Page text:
The second drawback to structural low interest rates is that it exacerbates a sound economic recovery. One of the reasons for the various financial and economic crises that have occurred is that, for the time and price structure, we had excess capacity. The benefit of economic declines is that the excess capacity is withdrawn from the market as supply overwhelms demand. While painful to the workers who have to find new jobs, the removal of these excesses is similar to the way nature handles over-population. The problem with low interest rates is that they remove pricing discipline in making sound investment decisions. Often, new capacity is brought on stream by marginal producers whose supply cannot be profitably absorbed.
One of the reasons given for the low rates and some of the bailouts is that various markets seized up. While that was true for the moment and perhaps it would have been extended for some time, if new markets were not created at reasonable prices, the investments that were shut out of transactions would have been proven not to be adequately priced.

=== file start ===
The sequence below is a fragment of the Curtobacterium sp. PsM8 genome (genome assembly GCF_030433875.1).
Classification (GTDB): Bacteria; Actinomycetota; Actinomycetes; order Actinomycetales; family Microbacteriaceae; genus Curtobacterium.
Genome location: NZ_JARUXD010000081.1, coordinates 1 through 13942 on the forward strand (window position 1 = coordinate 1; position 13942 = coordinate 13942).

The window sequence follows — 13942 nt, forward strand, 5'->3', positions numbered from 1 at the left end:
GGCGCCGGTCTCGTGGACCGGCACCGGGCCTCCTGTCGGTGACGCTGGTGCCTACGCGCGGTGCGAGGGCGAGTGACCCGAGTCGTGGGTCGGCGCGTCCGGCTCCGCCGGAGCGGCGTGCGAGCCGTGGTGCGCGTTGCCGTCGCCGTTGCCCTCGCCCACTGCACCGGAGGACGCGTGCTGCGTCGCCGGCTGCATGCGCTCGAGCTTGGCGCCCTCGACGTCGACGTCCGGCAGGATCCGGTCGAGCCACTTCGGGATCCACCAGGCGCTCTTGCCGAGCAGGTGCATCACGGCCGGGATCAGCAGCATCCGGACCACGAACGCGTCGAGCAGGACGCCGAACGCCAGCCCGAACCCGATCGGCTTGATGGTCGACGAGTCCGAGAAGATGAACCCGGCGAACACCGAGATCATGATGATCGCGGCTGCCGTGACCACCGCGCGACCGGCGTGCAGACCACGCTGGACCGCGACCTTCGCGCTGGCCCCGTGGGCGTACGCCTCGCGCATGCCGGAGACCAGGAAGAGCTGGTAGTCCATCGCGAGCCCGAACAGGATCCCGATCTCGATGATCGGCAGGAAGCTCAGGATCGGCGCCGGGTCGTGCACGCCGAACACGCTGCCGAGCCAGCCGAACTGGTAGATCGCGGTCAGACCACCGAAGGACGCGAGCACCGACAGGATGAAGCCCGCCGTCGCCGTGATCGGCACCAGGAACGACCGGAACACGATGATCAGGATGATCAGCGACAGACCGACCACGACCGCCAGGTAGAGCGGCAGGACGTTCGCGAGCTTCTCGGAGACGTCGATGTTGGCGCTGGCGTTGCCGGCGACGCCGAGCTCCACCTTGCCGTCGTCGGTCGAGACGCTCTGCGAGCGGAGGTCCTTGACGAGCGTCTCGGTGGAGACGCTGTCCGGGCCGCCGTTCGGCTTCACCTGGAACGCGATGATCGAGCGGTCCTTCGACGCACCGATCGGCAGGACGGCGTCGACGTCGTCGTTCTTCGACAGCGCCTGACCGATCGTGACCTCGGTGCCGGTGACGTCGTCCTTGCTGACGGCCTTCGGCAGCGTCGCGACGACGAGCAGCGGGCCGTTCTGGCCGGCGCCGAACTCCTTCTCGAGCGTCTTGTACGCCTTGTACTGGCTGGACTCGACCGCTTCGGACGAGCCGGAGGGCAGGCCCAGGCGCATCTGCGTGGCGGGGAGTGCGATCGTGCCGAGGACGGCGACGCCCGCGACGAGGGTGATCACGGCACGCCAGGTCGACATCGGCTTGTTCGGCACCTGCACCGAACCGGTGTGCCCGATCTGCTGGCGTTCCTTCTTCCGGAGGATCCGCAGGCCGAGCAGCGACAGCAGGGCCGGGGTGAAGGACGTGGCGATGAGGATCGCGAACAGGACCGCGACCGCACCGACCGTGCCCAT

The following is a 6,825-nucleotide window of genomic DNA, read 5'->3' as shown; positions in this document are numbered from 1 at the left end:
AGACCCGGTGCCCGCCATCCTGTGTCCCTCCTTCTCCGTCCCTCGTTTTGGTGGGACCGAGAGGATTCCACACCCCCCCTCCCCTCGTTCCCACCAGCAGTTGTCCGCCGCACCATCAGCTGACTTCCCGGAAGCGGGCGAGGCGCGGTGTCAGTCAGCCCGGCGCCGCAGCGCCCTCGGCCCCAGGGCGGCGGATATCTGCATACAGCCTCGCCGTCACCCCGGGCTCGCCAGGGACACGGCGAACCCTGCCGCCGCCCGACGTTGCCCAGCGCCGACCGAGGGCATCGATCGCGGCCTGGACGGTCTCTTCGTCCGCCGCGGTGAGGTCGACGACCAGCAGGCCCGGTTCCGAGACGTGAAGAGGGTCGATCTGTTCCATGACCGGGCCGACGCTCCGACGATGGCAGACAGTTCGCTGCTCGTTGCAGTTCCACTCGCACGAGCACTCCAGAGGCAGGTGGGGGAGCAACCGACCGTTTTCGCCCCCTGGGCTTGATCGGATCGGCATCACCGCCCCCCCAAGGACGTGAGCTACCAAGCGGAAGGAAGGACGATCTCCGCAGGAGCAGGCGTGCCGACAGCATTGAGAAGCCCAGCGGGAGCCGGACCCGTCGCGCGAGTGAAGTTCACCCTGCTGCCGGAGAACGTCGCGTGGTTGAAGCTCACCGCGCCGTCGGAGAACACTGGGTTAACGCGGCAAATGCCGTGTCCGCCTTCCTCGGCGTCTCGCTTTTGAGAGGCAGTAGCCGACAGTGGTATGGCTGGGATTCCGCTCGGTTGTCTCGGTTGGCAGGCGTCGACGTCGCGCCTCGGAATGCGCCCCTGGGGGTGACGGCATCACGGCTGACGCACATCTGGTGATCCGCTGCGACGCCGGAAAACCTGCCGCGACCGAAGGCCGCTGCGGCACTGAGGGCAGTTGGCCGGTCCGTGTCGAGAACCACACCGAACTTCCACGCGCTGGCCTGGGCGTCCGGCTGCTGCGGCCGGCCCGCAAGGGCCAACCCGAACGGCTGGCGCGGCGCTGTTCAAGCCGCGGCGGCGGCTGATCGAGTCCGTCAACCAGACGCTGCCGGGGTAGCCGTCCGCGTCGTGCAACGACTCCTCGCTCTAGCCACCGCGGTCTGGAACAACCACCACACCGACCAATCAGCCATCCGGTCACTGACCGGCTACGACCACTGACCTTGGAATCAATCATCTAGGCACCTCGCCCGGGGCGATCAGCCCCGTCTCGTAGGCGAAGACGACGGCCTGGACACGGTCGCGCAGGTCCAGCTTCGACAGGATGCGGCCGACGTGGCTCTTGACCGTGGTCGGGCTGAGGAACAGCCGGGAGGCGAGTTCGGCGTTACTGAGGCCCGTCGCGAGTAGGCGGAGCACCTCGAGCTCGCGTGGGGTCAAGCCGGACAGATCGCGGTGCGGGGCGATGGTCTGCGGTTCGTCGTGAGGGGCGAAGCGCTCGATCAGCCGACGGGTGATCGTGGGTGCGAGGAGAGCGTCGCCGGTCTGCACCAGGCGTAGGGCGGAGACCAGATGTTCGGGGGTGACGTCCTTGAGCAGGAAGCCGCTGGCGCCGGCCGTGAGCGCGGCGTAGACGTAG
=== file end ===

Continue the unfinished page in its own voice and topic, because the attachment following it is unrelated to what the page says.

The second tool that is being used increasingly by central banks is to spur on their exports to encourage lowering the value of their currency. As most of the central banks are reading from the same outmoded textbooks, many are entering a global currency war that in the end will worsen their problems and not productively expand their markets.
If you are considering changing investment policies, what should you do?
I agree with Liz Ann Sonders and her associates at Charles Schwab that it is folly to try to time the market. This is particularly true if you share their view of a haltingly rising market. However, in my roles with various investment committees I am very conscious as to the time